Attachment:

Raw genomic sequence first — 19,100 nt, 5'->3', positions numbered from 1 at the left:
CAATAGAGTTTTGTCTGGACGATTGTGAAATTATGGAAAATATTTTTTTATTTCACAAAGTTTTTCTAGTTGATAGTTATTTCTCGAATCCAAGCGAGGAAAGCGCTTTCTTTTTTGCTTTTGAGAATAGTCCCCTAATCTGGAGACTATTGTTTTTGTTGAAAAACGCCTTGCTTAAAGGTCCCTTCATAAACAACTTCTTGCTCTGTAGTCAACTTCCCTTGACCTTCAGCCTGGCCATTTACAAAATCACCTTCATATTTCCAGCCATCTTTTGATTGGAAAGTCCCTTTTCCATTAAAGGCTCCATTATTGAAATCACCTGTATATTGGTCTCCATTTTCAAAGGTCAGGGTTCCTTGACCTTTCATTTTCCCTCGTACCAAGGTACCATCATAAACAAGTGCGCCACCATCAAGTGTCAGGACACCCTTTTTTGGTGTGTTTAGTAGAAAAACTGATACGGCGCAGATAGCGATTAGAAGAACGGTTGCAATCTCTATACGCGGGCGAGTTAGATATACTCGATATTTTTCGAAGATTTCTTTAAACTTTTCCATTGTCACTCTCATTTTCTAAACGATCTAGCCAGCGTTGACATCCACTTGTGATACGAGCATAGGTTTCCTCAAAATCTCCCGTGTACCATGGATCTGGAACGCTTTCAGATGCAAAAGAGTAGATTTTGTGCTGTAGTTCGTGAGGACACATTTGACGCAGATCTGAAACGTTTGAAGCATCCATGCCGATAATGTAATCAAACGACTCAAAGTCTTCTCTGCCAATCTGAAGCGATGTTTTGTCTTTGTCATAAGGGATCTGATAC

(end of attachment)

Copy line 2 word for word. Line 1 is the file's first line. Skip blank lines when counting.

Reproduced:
CAATAGAGTTTTGTCTGGACGATTGTGAAATTATGGAAAATATTTTTTTATTTCACAAAGTTTTTCTAGTTGATAGTTATTTCTCGAATCCAAGCGAGGAAAGCGCTTTCTTTTTTGCTTTTGAGAATAGTCCCCTAATCTGGAGACTATTGTTTTTGTTGAAAAACGCCTTGCTTAAAGGTCCCTTCATAAACAACTTCTTGCTCTGTAGTCAACTTCCCTTGACCTTCAGCCTGGCCATTTACAAAATCACCTTCATATTTCCAGCCATCTTTTGATTGGAAAGTCCCTTTTCCATTAAAGGCTCCATTATTGAAATCACCTGTATATTGGTCTCCATTTTCAAAGGTCAGGGTTCCTTGACCTTTCATTTTCCCTCGTACCAAGGTACCATCATAAACAAGTGCGCCACCATCAAGTGTCAGGACACCCTTTTTTGGTGTGTTTAGTAGAAAAACTGATACGGCGCAGATAGCGATTAGAAGAACGGTTGCAATCTCTATACGCGGGCGAGTTAGATATACTCGATATTTTTCGAAGATTTCTTTAAACTTTTCCATTGTCACTCTCATTTTCTAAACGATCTAGCCAGCGTTGACATCCACTTGTGATACGAGCATAGGTTTCCTCAAAATCTCCCGTGTACCATGGATCTGGAACGCTTTCAGATGCAAAAGAGTAGATTTTGTGCTGTAGTTCGTGAGGACACATTTGACGCAGATCTGAAACGTTTGAAGCATCCATGCCGATAATGTAATCAAACGACTCAAAGTCTTCTCTGCCAATCTGAAGCGATGTTTTGTCTTTGTCATAAGGGATCTGATAC